A chance discovery in a newspaper archive has left drinkers in Canada and beyond salivating at the prospect of – finally – getting their hands on some Cronk.
More than a century after it was last consumed, beverage connoisseurs will soon be able to enjoy Dr Cronk’s Compound Sarsaparilla Beer, after internet sleuths and real-world brewers recovered a drink that was once wildly popular across North America but vanished into obscurity.
The 2020 Cronk revival can be traced back to the university researcher Paul Fairie, who recently tweeted about a series of bizarre adverts he had found in an 1882 copy of the Calgary Herald.
Embedded in the columns of newsprint, the copy was blunt and simple:
Cronk is good.
Cronk is the drink.
“It just seemed so modern,” said Fairie. “Not at all like ads in other cities at the time, that are a lot wordier and a lot more descriptive of the product.”
Fairie posted the images to his Twitter account and before long, the word “Cronk” began trending on Canadian Twitter.
The flurry of interest has now prompted a Calgary brewery to make the first batch of Cronk in more than 120 years.
“Once upon a time, I would have wished that I had the power to bring Cronk back to life,” said Blake Belding, head brewer at Cold Garden. “But then I realized that I did have the power to bring Cronk back to life. So I went ahead and ordered the ingredients.”
The recipe calls for sassafras, sarsaparilla, hops, chamomile, cinnamon, ginger, green tea and molasses, said Belding. “I think it’s going to taste like a spicy root beer. I’ve never really used molasses and there’s a lot of ginger in there, so it’ll kick.”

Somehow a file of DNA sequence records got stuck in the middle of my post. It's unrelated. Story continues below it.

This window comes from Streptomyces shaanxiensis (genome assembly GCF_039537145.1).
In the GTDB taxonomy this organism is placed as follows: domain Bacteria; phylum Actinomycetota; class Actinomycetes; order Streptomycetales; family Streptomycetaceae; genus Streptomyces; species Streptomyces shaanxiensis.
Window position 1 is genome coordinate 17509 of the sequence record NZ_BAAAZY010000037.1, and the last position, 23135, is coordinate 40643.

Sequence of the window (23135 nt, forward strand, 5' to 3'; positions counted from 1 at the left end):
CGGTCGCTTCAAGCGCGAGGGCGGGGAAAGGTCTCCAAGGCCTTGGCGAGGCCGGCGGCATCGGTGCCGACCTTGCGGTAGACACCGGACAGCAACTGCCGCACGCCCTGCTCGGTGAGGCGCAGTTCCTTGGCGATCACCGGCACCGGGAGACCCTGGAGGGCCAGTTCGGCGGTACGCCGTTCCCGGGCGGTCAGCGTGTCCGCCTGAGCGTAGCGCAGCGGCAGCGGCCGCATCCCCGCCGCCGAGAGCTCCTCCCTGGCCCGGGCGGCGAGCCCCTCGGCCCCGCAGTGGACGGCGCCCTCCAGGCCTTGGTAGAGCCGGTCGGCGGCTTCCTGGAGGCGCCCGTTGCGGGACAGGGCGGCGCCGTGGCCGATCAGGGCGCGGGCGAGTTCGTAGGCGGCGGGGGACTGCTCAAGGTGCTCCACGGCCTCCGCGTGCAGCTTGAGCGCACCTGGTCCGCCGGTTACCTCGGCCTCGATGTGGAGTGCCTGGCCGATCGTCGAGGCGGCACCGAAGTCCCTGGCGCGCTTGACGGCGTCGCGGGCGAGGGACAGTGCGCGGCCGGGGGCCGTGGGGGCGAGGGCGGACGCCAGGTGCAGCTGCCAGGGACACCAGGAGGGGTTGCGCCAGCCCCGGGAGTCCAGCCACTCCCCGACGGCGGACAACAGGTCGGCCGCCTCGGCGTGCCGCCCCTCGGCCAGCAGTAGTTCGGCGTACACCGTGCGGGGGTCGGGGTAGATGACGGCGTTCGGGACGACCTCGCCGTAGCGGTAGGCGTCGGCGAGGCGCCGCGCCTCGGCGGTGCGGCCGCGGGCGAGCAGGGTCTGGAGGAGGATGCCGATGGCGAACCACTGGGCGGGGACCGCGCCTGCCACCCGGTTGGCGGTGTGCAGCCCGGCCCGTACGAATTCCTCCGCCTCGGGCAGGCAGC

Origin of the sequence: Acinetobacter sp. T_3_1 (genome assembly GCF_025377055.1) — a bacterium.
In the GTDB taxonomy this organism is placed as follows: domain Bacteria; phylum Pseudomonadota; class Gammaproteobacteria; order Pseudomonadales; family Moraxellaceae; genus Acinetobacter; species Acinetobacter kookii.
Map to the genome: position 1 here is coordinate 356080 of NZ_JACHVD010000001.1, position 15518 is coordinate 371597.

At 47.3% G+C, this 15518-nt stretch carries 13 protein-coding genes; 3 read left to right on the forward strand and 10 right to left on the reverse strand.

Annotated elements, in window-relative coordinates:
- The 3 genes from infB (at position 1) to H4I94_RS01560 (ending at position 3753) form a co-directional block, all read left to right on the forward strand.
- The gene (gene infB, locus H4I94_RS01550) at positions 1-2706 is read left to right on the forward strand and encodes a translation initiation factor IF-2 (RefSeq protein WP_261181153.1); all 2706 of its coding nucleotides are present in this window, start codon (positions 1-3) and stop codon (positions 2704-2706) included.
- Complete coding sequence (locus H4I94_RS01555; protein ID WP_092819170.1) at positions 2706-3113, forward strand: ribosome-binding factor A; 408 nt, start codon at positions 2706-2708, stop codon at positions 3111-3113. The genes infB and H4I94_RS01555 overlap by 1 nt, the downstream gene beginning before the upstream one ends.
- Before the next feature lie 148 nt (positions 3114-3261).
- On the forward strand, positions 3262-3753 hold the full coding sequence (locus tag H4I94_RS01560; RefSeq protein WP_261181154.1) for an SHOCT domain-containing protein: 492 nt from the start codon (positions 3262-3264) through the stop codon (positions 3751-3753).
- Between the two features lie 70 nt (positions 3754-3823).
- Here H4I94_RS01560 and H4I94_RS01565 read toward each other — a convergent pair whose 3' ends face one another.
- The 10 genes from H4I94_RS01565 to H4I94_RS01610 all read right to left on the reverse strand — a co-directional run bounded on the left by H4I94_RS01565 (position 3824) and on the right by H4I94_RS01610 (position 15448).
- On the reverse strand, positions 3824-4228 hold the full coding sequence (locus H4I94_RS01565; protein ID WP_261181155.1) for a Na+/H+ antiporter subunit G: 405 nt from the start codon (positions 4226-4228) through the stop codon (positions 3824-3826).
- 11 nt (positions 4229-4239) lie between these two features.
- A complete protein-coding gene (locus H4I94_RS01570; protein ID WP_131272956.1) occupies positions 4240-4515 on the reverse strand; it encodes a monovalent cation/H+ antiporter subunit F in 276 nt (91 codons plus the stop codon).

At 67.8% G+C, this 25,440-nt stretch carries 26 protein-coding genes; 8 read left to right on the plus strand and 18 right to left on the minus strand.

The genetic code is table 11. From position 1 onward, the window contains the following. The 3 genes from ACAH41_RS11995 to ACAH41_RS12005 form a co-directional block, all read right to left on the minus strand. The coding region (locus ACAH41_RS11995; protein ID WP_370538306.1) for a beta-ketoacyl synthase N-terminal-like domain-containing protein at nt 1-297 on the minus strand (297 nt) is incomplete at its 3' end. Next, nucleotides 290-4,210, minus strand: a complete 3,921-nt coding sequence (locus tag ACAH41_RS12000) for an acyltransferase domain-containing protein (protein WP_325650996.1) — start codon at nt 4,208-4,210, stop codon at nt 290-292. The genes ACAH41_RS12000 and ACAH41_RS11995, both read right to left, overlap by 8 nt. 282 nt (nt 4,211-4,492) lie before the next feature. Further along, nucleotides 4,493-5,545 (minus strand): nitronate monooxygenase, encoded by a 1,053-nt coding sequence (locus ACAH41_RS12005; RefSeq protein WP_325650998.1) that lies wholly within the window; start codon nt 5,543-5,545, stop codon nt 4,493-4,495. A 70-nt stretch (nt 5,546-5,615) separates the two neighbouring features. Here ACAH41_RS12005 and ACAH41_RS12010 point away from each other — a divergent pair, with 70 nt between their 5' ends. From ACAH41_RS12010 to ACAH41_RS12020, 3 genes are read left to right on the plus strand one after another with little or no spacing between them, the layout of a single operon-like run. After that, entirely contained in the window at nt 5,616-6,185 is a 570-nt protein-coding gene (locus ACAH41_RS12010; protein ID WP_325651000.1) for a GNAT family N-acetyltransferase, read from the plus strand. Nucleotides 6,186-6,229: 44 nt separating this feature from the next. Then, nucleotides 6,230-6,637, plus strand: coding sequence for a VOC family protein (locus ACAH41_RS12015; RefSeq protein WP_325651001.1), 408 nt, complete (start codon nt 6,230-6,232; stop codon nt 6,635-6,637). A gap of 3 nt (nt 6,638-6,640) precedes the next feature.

The first 800-litre (211-gallon) batch should be ready in two weeks – just as well, because Belding has been inundated with orders, including requests from the UK and US.
“Cronk rules everything around me right now,” he said.
The first known mention of the drink was in an 1840 advert from Syracuse, New York, which credits its invention to one Warren Cronk, 25.
It clearly caught on. Writing in the Syracuse Daily Star six years later, a doctor praised it “as healthful, and very desirable as a Temperance drink”.
But it was considered a “small beer” – and was probably mildly alcoholic. Belding estimates that modern Cronk will have around 3-4% alcohol content.
Cronk began franchising out production, and by the late 1880s, the drink was available throughout the United States and Canada.
“I don’t know if it will ever be possible to trace all the cities and the influence that Warren Cronk has had with his ‘Compound Sarsaparilla Beer’,” wrote Thomas Kanalley in the December 2010 issue of the Federation of Historical Bottle Collectors’s monthly newsletter. (Bottle collectors have long sought out the hand-blown vessels in which it was once sold.)
It is not clear why Cronk’s empire crumbled, but Kanalley suspects he fell victim to one of the depressions that hit North America in the late 19th century. “The soda trade was very vulnerable to downturns in the economy, which happened frequently. Most people did not have money for luxuries. A soda business could easily get in financial trouble,” he wrote.
If history is any indication, the drink’s arrival is perfectly timed for the summer.
“Warm weather is expected about these days, and Dr. Cronk’s delicious and healthful beverage will be in great demand,” said one advertisement from a Cleveland newspaper in 1848.
While tastes have changed over the years, including a shift in preference to lighter, more aromatic drinks in the heat, Belding isn’t worried.
“I don’t think anyone’s going to be disappointed,” he said. “Dr Cronk knew what he was doing and if we follow the instructions, we’re going to come up with a winner.”